I see it all the time on social media where a model – I say model, as this is a majority of the case on my personal newsfeed – will boldly claim on social media that they are getting screwed over by the photographer because the photographer won’t allow them to use the photos for whatever reason, or submit somewhere specifically, or post them in certain places, a whole slew of different things, and it’s been more frequent the last few months as I continually add more creative minds to my social media friends list.
This is actually a pretty standard thing in the industry – release forms. They aren’t new, by any means. I was told by a model one time that the whole area (where they were geographically) “basically didn’t use release forms because everyone just knew”, yet when asked to submit to the magazine, they never responded back nor ever followed up to submit later down the road. It’s a shame, the model was phenomenal and the work they showed was pretty conceptual in nature. I wonder if they ever got back to the photographer about submitting. I guess I’ll recognize it when it eventually comes through to my virtual office.
Everything said, that doesn’t mean that other creatives cannot also have release forms, or agreements, ready for the photographer to sign as well. I would consider these forms to be more agreements than releases. Releases are more for not holding people responsible and such, while agreements and contracts are for “this is what we plan on doing with the images, etc”.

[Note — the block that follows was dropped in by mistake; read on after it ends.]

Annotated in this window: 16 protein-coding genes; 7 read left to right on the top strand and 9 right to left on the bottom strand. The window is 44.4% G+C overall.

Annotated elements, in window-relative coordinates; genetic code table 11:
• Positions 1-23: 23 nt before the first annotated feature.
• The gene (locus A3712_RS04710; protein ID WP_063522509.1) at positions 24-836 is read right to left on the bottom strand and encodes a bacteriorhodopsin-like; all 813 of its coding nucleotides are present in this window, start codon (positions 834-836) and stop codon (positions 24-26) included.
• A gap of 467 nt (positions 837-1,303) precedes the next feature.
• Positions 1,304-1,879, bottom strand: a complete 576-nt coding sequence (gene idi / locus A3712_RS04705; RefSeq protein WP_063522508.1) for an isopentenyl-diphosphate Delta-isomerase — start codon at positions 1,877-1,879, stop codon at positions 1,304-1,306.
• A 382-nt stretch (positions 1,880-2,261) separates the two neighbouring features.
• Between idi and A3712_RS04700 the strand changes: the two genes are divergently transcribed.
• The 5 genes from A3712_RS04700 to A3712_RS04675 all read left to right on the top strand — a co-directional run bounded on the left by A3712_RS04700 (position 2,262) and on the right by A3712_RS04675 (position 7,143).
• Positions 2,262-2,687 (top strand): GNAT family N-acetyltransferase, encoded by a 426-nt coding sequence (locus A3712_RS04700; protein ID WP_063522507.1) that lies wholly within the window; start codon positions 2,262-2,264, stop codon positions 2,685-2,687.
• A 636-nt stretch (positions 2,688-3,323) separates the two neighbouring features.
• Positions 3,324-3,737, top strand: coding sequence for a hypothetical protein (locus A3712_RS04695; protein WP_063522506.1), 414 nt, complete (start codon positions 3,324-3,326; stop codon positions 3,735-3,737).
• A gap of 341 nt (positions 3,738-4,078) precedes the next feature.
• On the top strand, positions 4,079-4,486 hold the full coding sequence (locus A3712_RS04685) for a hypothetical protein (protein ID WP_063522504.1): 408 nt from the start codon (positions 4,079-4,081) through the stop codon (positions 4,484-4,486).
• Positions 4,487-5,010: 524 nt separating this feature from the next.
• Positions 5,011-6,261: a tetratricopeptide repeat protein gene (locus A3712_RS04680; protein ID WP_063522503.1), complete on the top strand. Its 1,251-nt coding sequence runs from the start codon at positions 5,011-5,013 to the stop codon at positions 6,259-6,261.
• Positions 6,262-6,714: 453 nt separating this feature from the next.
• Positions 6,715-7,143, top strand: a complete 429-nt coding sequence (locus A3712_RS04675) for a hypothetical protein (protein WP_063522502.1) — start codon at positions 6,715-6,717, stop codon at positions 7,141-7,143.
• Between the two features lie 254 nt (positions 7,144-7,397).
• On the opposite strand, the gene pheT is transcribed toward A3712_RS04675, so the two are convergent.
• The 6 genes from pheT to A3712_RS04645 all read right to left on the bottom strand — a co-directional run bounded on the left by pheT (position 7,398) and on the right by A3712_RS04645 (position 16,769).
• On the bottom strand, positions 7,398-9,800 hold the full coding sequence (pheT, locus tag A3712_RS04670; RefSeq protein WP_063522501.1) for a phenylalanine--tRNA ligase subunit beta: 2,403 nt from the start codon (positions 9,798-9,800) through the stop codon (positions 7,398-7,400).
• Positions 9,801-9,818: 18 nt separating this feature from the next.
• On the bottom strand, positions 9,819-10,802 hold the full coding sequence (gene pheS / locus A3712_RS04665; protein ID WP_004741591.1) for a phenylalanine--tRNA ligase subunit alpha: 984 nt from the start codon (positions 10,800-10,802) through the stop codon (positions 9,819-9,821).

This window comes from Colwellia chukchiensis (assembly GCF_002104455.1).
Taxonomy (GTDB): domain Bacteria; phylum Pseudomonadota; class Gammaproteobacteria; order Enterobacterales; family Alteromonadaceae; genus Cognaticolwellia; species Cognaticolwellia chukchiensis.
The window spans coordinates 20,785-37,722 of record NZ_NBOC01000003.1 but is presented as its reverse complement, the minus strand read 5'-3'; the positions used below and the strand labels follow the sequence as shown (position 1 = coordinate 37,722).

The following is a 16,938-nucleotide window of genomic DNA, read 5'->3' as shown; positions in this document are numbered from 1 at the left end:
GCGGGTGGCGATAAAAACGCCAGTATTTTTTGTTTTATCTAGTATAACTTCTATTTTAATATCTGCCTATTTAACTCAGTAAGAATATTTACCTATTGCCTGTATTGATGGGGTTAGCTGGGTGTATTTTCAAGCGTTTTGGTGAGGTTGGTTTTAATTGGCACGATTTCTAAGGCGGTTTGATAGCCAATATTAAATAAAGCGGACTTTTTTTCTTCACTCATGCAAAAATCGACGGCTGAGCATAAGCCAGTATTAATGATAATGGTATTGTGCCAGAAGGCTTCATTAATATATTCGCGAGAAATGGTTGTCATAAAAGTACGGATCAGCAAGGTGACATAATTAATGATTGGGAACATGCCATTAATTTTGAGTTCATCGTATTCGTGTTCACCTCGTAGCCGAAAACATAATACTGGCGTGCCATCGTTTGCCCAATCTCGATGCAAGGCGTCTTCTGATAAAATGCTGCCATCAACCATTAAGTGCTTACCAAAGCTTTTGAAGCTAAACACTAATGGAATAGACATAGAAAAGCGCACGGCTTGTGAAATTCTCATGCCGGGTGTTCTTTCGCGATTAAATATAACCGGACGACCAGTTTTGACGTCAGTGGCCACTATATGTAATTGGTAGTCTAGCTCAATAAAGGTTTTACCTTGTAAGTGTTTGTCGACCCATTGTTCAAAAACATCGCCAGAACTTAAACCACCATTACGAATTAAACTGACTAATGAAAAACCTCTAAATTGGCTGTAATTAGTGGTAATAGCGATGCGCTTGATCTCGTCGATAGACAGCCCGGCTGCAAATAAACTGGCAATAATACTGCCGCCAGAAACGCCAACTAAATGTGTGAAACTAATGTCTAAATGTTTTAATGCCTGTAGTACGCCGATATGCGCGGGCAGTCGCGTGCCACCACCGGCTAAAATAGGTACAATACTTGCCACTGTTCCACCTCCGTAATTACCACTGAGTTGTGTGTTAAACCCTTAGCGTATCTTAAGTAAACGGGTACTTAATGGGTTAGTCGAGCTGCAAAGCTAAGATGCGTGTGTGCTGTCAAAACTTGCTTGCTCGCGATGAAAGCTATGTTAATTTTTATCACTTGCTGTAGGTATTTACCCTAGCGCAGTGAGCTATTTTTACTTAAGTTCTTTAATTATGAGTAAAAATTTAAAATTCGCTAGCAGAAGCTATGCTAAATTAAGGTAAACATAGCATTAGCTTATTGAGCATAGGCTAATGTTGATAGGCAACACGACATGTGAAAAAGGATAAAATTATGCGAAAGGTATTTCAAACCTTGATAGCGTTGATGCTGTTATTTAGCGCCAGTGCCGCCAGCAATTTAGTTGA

Models can have an agreement stating they understand they don’t own copyright but they’d like to do XYZ with the images. If XYZ entails the selling of the images, it should be stated as such. I’ve been on shoots, provided an image to a model for preview, then later come to find out that she’s selling prints of the singular image I sent her as a preview, as the rest of the set would be published, on her Etsy site. While that model happens to actually be fairly popular, what she did is illegal, and when she asked if she was going to receive any more images from the set, I blatantly told her no and why. The part that bothers me the most, she never said she would be selling the images or using them in that way. They aren’t her images to sell, but maybe I would have worked something out or said yes had she just asked and I would have sent her an agreement to sign in regards to it. But she didn’t ask, and it was after I told her I’d be using the set to specifically submit to tattoo magazines.